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Wednesday, 7 November 2018

Book Review: Frankenstein by Mary Shelley

Frankenstein is the story of Victor Frankenstein, a young scientist who attempts to reanimate a dead body. 

“Beware; for I am fearless, and therefore powerful.”

Hollywood… you have lied to me all these years *shakes fist* Frankenstein is the complete opposite of what I expected! First of all, Frankenstein himself is a major tool. Second of all, the monster is not some dim-witted fool without a brain. He is actually more well-spoken than yours truly.

My overwhelming reaction to Frankenstein is how the hell did Mary Shelley write this at just 18 years old?! The writing is so beautifully atmospheric, and it’s such a complex multi-layered novel. What I really find fascinating is that this isn’t set in any of the usual gothic settings, like a crumbling castle for example, a lot of it takes place in the great outdoors, which really brings something different to the narrative. Frankenstein is also considered to be the first science fiction novel combined with supernatural terror, which is mighty impressive when coming from an 18 year old girl raised in that time. 

My perception of Frankenstein was that it was about a scientist who uses electricity to bring life to this corpse made up of a conglomeration of body parts, which then goes on to mindlessly kill or hurt people. Bearing in mind, I’ve never actually seen a Frankenstein adaptation. Oh, and even though I KNOW that Frankenstein is not the monster, that link is still in my head for those first few seconds when I initially think of Frankenstein. So to read Frankenstein and learn that all my assumptions about this book were pretty much wrong was a real eye-opening experience! It’s not just a story about a monster, it’s so much more than that. It really makes you reflect on the ethical and moral repercussions of experiments like this. Is there such a thing as going too far in the quest for knowledge? As a scientist I can completely understand the obsession that can come from blue-sky research.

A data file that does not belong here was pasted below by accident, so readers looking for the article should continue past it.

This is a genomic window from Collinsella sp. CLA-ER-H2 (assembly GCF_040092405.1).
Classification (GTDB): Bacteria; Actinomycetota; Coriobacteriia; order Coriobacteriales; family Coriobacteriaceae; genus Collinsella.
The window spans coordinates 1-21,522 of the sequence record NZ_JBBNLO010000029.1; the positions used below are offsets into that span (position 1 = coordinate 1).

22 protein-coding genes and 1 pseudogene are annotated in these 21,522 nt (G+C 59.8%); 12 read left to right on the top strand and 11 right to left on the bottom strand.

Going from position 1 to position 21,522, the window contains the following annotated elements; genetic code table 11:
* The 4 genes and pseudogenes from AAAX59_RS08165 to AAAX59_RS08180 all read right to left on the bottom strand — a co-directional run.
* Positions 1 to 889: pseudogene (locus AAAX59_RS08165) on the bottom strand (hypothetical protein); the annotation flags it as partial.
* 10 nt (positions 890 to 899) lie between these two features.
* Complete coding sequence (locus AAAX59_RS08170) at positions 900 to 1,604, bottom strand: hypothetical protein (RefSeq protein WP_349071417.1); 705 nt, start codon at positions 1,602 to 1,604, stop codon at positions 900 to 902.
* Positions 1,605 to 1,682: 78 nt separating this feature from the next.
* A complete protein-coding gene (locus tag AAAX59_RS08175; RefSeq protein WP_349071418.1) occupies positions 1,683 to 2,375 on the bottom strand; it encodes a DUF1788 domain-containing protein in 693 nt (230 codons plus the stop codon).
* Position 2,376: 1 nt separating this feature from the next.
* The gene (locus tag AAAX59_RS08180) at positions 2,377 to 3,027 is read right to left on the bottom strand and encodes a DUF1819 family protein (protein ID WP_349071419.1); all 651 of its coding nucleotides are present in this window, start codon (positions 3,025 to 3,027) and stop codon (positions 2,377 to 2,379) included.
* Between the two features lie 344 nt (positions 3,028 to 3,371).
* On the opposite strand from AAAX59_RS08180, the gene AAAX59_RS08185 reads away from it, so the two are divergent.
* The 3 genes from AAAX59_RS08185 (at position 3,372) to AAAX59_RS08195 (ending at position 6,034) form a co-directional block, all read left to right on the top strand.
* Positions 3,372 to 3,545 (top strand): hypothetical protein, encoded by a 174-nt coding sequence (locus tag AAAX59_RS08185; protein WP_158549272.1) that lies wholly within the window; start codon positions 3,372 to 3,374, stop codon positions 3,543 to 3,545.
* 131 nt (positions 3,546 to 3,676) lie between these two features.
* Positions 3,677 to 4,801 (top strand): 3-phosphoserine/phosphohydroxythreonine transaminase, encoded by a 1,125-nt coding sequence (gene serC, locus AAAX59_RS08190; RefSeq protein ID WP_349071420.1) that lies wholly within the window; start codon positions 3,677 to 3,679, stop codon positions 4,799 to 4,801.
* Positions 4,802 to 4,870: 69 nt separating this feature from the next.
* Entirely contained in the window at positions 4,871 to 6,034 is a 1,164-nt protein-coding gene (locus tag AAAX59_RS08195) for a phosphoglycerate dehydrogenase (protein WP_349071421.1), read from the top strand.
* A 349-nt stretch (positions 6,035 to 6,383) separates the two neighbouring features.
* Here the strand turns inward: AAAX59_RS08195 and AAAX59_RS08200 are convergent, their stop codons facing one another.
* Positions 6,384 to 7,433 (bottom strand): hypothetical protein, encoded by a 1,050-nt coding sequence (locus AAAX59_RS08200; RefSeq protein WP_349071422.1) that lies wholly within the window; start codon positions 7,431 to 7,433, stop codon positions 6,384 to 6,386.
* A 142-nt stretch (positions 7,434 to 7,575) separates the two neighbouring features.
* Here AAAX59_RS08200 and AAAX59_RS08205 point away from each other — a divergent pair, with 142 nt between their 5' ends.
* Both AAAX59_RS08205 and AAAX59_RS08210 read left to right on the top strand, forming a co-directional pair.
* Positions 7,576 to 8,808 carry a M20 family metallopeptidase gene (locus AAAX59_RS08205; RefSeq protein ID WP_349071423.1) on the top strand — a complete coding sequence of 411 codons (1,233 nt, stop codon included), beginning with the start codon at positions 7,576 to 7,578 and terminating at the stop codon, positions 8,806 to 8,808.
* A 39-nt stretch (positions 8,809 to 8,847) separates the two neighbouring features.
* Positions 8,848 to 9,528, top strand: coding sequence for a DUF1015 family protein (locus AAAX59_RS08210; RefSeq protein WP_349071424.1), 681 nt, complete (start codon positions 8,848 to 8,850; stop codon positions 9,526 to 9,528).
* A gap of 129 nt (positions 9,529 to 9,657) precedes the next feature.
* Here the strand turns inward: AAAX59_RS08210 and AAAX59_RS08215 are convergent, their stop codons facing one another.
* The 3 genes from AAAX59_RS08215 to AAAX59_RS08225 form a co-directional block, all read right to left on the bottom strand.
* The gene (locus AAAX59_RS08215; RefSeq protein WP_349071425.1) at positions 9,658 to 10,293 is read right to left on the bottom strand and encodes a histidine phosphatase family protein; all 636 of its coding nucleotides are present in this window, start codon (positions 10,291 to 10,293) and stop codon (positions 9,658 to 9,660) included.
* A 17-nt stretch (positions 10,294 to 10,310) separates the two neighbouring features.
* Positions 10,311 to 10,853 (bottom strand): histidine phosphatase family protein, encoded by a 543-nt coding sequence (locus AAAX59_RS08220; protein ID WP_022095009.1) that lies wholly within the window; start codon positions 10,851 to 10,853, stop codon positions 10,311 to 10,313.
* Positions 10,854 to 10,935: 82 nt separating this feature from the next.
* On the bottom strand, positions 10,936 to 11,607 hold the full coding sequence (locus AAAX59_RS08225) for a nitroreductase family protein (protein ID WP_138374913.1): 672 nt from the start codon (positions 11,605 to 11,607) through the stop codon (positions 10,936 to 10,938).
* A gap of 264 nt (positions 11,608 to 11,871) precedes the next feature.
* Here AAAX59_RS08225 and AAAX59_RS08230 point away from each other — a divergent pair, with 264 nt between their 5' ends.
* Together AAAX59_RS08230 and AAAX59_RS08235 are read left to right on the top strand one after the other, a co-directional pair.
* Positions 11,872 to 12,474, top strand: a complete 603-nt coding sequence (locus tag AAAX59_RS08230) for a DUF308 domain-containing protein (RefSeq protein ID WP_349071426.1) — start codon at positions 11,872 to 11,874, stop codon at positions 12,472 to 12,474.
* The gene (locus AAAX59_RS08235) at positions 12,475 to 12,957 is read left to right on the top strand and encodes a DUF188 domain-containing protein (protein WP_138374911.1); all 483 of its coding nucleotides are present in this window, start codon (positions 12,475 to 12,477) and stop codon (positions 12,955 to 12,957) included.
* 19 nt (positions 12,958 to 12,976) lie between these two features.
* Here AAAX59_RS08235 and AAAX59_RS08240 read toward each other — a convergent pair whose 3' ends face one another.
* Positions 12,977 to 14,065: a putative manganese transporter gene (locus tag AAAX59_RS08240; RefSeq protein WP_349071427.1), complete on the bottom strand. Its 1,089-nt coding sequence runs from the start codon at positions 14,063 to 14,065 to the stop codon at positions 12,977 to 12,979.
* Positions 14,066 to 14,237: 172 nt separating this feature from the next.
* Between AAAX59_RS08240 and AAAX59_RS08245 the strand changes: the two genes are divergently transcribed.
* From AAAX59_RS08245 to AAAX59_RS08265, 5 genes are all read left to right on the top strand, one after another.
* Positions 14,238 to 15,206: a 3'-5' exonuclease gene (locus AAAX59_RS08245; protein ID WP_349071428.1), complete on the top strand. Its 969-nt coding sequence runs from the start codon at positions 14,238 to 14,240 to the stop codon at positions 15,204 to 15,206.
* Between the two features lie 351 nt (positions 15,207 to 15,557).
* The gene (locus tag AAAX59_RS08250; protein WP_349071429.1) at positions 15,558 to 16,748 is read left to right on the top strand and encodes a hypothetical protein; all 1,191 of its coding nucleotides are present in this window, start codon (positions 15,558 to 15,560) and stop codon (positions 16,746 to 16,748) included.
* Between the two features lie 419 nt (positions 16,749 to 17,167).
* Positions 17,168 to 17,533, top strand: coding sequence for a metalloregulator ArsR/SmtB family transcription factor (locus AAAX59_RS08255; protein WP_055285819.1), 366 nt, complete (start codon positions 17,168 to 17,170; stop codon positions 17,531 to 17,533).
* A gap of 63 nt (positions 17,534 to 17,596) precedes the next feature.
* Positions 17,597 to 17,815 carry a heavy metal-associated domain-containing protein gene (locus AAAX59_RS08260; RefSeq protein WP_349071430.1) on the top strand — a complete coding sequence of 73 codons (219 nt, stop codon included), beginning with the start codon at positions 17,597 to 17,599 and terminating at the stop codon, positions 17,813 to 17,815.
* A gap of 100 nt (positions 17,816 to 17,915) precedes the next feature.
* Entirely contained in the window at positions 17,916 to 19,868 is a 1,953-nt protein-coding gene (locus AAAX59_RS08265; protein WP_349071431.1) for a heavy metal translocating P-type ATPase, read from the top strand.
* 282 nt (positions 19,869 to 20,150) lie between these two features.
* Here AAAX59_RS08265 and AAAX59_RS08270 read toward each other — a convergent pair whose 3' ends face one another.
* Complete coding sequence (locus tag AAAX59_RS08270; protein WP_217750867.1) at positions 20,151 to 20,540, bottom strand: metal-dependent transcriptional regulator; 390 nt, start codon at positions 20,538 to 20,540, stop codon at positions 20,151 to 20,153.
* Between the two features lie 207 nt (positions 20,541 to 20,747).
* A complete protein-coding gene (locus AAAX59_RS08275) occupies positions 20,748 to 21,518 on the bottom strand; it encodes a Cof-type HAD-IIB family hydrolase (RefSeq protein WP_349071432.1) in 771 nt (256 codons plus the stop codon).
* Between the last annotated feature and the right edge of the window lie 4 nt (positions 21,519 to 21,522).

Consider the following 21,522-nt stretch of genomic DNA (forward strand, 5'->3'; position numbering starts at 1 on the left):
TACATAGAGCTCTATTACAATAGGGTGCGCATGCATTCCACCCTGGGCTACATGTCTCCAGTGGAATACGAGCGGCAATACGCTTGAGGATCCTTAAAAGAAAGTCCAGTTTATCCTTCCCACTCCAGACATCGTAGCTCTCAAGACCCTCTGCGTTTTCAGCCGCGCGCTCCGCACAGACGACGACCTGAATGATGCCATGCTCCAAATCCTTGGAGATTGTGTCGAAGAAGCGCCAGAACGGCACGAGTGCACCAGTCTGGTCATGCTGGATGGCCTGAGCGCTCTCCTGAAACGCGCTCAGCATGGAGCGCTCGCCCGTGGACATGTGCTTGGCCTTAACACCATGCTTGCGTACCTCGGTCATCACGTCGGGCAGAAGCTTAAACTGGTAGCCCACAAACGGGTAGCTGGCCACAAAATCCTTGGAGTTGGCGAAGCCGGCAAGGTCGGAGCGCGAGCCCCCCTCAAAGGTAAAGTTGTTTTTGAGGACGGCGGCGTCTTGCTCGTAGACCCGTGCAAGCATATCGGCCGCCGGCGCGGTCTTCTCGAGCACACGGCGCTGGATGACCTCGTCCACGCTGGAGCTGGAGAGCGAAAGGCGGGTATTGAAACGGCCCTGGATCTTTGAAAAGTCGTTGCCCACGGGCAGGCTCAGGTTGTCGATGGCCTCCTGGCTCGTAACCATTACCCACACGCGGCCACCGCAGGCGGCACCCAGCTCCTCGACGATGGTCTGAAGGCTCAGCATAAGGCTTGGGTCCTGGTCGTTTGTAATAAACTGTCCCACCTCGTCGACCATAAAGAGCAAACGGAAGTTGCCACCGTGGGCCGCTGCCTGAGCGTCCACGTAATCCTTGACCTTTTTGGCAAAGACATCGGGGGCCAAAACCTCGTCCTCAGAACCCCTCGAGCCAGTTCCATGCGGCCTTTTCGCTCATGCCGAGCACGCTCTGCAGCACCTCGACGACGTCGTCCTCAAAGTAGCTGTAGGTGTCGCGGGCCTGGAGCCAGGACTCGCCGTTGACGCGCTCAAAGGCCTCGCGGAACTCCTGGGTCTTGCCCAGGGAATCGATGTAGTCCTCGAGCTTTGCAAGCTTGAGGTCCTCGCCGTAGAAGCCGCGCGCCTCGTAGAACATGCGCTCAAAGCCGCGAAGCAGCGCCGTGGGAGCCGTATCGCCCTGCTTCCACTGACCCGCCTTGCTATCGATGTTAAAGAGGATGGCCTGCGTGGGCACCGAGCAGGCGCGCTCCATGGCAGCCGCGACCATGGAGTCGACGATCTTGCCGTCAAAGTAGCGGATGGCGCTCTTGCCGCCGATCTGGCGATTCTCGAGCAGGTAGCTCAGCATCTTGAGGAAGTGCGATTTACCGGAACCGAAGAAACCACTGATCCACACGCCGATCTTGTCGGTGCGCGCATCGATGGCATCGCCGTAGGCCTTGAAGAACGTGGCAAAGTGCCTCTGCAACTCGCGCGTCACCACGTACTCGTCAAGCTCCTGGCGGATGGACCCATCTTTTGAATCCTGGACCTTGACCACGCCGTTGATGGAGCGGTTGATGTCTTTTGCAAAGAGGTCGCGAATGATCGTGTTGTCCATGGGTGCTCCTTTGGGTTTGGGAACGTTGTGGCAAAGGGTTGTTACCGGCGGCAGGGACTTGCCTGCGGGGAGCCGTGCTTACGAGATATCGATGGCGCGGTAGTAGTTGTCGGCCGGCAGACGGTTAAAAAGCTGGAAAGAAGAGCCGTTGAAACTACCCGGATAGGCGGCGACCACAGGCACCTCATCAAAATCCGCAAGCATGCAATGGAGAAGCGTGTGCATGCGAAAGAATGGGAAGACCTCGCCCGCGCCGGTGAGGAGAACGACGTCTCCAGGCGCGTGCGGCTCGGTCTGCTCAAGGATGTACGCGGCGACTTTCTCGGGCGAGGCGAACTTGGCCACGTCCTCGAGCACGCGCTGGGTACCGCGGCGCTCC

There is also of course the famous story behind the creation of Frankenstein – Lord Byron and a group of guests spent an evening together on Lake Geneva in 1816 reading ghost stories, which then led to the challenge for each person to write their own ghost story in a writing competition.  The edition that I read gives even more insight into Shelley’s personal life at the time, and I was really surprised at all the heartache and strife she had gone through – and would go through after completing Frankenstein as well. I now have a strong desire to read more about the story behind the book, given how inspiring Shelley’s backstory is.

I never had Frankenstein down as one of those books that would get me all emotional and teared-up! But my heart was breaking during the monster’s recollection of events. Why couldn’t that family just take him in and accept him?! *cries* Although I must admit if a 7 foot tall yellow creature appeared at my door, I’m not so sure I’d welcome him in with open arms either… but I’d like to think I would?! Wishful thinking, perhaps! The loneliness this character goes through… the abandonment. Truly one of the most heartbreaking stories in fiction. And all because of that damned Dr Frankenstein! What an absolute toolbag. You can’t give life to something and then just wipe your hands clean – well, you can, but you SHOULDN’T. I’m team monster all the way, even during those cruel moments when he really tested my compassion for him… but still, I prevailed team monster.

At the beginning I was a fan of Victor, I admired his determination and dedication, the man is clearly a genius. However, once the monster is created he begins to lose his humanity and becomes so whiney, self-obsessed and annoying. Soz, mate, but you brought it all upon yourself. If you had have taken some responsibility for your actions, things wouldn’t have gone so tits-up.

I think I’ve gone on long enough in this review… I didn’t think I would have so much to say about Frankenstein, but I guess this just shows how much I really loved this one! Definitely earned a spot in my top classics list. 4.5 stars.

Johann
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